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  • The Struggle for Equal Adulthood: Gender, Race, Age, and the Fight for Citizenship in Antebellum America by Corinne T. Field
  • Sari Edelstein
The Struggle for Equal Adulthood: Gender, Race, Age, and the Fight for Citizenship in Antebellum America. By Corinne T. Field. Chapel Hill: University of North Carolina Press, 2014. xiii + 243 pp. $32.95 paper/from $29.99 e-book.

Corinne T. Field’s new book uncovers an ideological conversation that has been hiding in plain sight, adding an overlooked strain of nineteenth-century activism to our understanding of this tempestuous period. As Field shows, adulthood has long been a contested and exclusive status in the United States. [End Page 195] Indeed, “adulthood” in this book refers to a social category rather than a biological one and is linked to the legal, political, and social privileges that we associate with maturity. In particular, adulthood served as a pivotal term in the battle for suffrage and other legal rights from the late eighteenth century through the early twentieth century.

Field illuminates how a shared commitment to what she terms “equal adulthood” united an array of nineteenth-century activists, including Frederick Douglass, Elizabeth Cady Stanton, Margaret Fuller, Elizabeth Oaks Smith, and Frances Harper. As Field puts it, “equal adulthood” is “the idea that all human beings, regardless of race or sex, should be able to claim the same rights, opportunities, and respect as they age” (1). These writers sought to democratize maturity for white women and people of color, arguing that adulthood should be a category available to all Americans, regardless of race or sex.

The book begins by examining Enlightenment thinkers, such as Jean-Jacques Rousseau and John Locke, who developed the influential notion of maturity as a white and male status and set the terms that would shape post-Revolutionary laws and customs. While “the vast majority of women remained essentially ageless, classed with children throughout their lives,” women such as Abigail Adams, Phillis Wheatley, and Mary Wollstonecraft advocated for women’s capacity to become intellectually and politically mature in spite of common-law precedent and Enlightenment theory (33). Excluded from the militia, denied access to education, and prevented from voting, women developed alternate methods for defining maturity. Wheatley, for example, claimed that her years of bondage granted her an authority that rivaled that of Harvard graduates. Wollstonecraft took particular issue with the idealization of girlish beauty and instead advocated for cultivating forms of achievement that would last into old age.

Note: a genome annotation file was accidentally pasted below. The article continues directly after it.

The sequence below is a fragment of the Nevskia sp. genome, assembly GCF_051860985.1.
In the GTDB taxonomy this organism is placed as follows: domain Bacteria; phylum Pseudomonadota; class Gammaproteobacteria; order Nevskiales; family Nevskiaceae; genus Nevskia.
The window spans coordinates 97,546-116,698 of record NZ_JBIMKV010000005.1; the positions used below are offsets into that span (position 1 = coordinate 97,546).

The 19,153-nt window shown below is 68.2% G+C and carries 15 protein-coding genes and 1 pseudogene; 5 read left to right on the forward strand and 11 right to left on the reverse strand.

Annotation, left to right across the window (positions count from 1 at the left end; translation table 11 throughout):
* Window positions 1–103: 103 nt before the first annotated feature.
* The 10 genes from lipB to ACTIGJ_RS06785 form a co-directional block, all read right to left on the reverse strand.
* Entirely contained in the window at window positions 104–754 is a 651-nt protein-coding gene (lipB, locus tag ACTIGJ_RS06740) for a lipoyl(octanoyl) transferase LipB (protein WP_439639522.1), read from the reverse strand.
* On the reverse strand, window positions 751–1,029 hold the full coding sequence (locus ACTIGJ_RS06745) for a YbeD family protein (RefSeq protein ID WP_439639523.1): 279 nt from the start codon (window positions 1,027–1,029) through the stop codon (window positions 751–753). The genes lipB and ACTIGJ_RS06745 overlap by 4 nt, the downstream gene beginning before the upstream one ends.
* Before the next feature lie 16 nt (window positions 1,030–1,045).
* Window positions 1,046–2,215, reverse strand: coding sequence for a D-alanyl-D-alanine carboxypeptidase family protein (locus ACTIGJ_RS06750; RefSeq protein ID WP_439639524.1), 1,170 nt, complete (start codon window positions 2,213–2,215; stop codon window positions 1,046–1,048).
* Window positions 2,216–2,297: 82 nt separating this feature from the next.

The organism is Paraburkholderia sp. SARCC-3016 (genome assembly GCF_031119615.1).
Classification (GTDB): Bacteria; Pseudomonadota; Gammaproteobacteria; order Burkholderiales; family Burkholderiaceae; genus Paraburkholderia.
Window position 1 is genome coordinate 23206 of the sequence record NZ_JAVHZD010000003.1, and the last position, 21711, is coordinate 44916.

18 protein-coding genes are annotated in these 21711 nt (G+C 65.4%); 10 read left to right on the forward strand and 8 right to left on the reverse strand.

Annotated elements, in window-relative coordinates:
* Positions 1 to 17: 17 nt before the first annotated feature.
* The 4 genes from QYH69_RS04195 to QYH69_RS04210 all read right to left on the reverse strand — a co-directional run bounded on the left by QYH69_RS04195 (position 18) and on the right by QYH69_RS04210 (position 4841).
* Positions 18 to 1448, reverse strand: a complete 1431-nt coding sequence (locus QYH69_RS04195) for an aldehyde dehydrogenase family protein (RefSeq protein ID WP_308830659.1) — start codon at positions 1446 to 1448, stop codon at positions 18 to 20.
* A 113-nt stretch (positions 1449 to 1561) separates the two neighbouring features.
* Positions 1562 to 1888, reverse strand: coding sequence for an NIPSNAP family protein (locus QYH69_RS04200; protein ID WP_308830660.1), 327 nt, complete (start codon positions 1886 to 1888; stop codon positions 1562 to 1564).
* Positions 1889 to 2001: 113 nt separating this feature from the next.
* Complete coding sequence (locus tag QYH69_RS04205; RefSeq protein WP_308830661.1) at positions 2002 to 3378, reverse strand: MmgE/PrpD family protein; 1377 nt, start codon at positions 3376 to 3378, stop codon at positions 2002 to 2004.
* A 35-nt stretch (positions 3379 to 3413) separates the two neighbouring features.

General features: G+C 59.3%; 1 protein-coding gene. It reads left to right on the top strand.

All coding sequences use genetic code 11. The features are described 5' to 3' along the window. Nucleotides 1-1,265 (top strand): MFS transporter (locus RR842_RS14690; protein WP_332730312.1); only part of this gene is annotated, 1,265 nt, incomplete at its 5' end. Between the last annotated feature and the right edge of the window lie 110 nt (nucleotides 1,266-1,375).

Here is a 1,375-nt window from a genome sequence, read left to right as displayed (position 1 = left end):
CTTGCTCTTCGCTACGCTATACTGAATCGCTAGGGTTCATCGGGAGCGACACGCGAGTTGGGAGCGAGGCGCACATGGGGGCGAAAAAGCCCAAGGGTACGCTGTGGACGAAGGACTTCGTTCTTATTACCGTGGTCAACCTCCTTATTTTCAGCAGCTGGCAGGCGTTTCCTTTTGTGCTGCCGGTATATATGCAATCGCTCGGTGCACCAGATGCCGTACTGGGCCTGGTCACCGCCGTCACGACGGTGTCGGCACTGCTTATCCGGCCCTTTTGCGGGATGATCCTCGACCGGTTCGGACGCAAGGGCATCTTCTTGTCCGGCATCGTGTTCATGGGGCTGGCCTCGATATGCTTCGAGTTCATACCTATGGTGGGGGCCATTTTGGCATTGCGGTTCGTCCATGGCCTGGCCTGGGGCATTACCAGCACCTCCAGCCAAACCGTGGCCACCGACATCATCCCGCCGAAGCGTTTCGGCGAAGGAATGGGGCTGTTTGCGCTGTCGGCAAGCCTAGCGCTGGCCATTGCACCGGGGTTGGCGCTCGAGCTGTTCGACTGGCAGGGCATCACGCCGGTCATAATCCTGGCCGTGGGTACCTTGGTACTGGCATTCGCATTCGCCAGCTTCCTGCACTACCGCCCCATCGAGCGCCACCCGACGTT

This infantilizing rhetoric also plagued African Americans, who were subjected to popular pseudo-scientific theories of development. Racial scientists, including George Fitzhugh and Louis Agassiz, sought to legitimize a biological basis for race in order to substantiate their claim that African Americans could not develop to the same degree as their white counterparts. As Field notes, this perspective permeates the pages of the century’s best-selling antislavery novel, Uncle Tom’s Cabin, and Douglass and David Walker were among the activists who railed against this racist construction of adulthood. The institution of slavery, fortified by racial science, denied African Americans the opportunity to accrue the benefits of maturity. In My Bondage and My Freedom, Douglass laments that Tommy, his young master, “could grow, and become a man; I could grow, though I could not become a man, but must remain, all my life, a minor—a mere boy” (224). [End Page 196]

Perhaps the most significant contribution of Field’s book is the revelation that chronological age itself was so freighted with political significance in the nineteenth century. Age twenty-one, for example, served as a sign of white men’s entrance into citizenship and adulthood, and conversely, it functioned as a reminder of oppression and injustice for everyone else. While white men celebrated their so-called virgin vote, women and all people of color were well aware that this birthday was meaningless for them. In their attention to age twenty-one as a site of inequality, Field shows how women’s-rights activists “placed themselves at the forefront of age consciousness in American culture” (78). In other words, as educational reformers advocated for age-graded schools and physicians established age-specific forms of treatment...


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pp. 195-198
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